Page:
Few will deny that gun violence has dominated the news periodically during the last eight years. Terrorist attacks, vengeance killings, acts of inexplicable violence by deranged characters, and regular weekend murder tallies in major cities, Chicago most notably, all have resulted in the deaths of hundreds.
Amnesty International has weighed in on the matter in tones one might regard as pontifical: “The sheer volume of people killed or injured each year in the USA by gun violence is staggering. Our government has allowed gun violence to become a human rights crisis.” So reports Al Jazeera, perhaps not the most respectable source, but facts are facts.
What Amnesty International means by “our government” and its imprimatur on “gun violence” baldly suggests the problem resides in the Second Amendment. A responsible state, the standard logic goes, would never permit its citizen easy access to firearms.
But even people who don’t subscribe to that argument find themselves appalled at the regularity of mass shootings. One may look askance at Newsweek’s claim that one mass shooting takes place each day in the U.S. Nevertheless, taking the new FBI definition of “mass shooting” — a public attack with three or more killed per incident — statistics show that mass shootings have risen noticeably since the 1960s. According to Dr. Nicki Lisa Cole, writing earlier this year, the 80s saw approximately five events per year, a number that had risen to forty-two by 2015.
But the figures — which I do not contest — raise another issue. Why the low figure for mass gun-related violence in the sixties when the gun-control movement, inspired then as now by the left, was in its infancy and rather limited in its national effects? If guns could be obtained with ease, why wouldn’t the rate of mass shootings have been at least comparable?
Plainly, it’s not. Curiously, suicide, at present the tenth leading cause of death in our country (cdc.gov), also has risen though not as dramatically. In 1965, 10.8 people per 100,000 took their own lives; nearly fifty years later the figure had risen to 12.6, a figure that doesn’t sound very alarming compared to 1965 unless we think of it as a percentage. Then it becomes a 16.6% increase.
It might not surprise anyone to find that the vast majority of suicides in both years were male: 73% in 1965, 78% in 2013. “Firearms and explosives” were the preferred method in ’65; firearms alone accounted for 77.9% in 2013. Explosives seem to have taken a rightfully marginal place.
These figures of a 16.7% increase overall and a 5% rise in male suicide in such a lengthy period paint a sobering tale of the psychological condition of America. Needless to say, percentages tend to mitigate the hard reality of raw numbers. The larger population of today yields a grim total of families — mothers, fathers, and siblings, all bereft of loved ones.
What does the suicide rate have to do with mass shootings? In the case of terrorism, certainly a major and notorious cause, I suspect very little. Ideology (Charleston) and, more often, Islam (San Bernardino, Orlando) inspire the terrorist. In other instances, despair, anger, revenge, and frustration surface as the common motives — when they can be discerned at all — of the mass shooter.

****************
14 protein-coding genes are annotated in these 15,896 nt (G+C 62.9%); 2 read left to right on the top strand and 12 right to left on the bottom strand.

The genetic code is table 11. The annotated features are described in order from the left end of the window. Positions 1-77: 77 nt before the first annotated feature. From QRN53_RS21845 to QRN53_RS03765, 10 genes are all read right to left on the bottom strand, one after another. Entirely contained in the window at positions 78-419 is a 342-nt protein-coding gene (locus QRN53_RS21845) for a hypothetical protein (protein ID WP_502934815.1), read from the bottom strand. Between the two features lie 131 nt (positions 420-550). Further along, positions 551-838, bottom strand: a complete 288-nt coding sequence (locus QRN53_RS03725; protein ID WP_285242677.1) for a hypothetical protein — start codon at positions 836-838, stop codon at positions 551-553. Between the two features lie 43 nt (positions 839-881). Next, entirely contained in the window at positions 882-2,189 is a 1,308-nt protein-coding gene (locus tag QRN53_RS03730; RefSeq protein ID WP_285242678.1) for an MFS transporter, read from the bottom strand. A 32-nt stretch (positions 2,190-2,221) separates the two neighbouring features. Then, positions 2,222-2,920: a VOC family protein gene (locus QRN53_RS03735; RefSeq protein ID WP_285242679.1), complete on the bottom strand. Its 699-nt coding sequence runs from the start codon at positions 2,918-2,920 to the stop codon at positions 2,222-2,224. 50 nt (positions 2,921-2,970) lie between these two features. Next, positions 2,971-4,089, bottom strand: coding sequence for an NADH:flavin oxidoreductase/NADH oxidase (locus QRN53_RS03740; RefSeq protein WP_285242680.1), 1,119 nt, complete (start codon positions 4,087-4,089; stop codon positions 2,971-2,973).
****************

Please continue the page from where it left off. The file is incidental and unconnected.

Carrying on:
And here’s some food for thought: When was the last time the papers reported a woman shooting three or more people (the FBI threshold)? San Bernardino is the only one that readily comes to mind, and that was a clear act of Islamist terrorism.
Overwhelmingly, men take their own lives or take the lives of others, in a mass shooting usually as a prelude to actual or virtual suicide. A large number of the stories of mass shootings end the same way: the killer took his own life. When he didn’t, he placed himself in a position where his own death was all but guaranteed. With that in mind, the mass-shooter defines himself as a suicide with a more ambitious agenda: end my life but take others along at the same time. Who knows the motive — simply to make a point, gain vengeance, or a brief enjoy fame?
And here’s another thought: What has happened morally to our country’s young men since 1965? Prayer and church-going, once qualifications for anyone running for political office and signal habits of moral character, have been pushed slowly into the shadows, to the point that now active membership in the Roman Catholic Church, or in any Christian body where the centuries-old doctrines of the faith are actually believed, disqualifies one for nomination to the Supreme Court. The Christian virtues of fidelity to God, duty to one’s country, love of a spouse, and charity to neighbor have become less and less the pith and marrow of the American character, largely because the first of these, fidelity to God, has lost its place in the national psyche.
Too many young men, the main perpetrators of violence against self and others, grow up hearing that God isn’t watching, women are easy, welfare is superior to work, and drugs and alcohol supply the peace that passeth all understanding. If they’d learned the opposite, our country might have been spared at least certain horrors that have become, if not daily, monthly and bi-monthly headlines in 2018.v
Call it trite to declare the need for spiritual renewal if you like, but we are in dire need of it. If we don’t wake up to the fact, we can expect the death toll to continue to rise.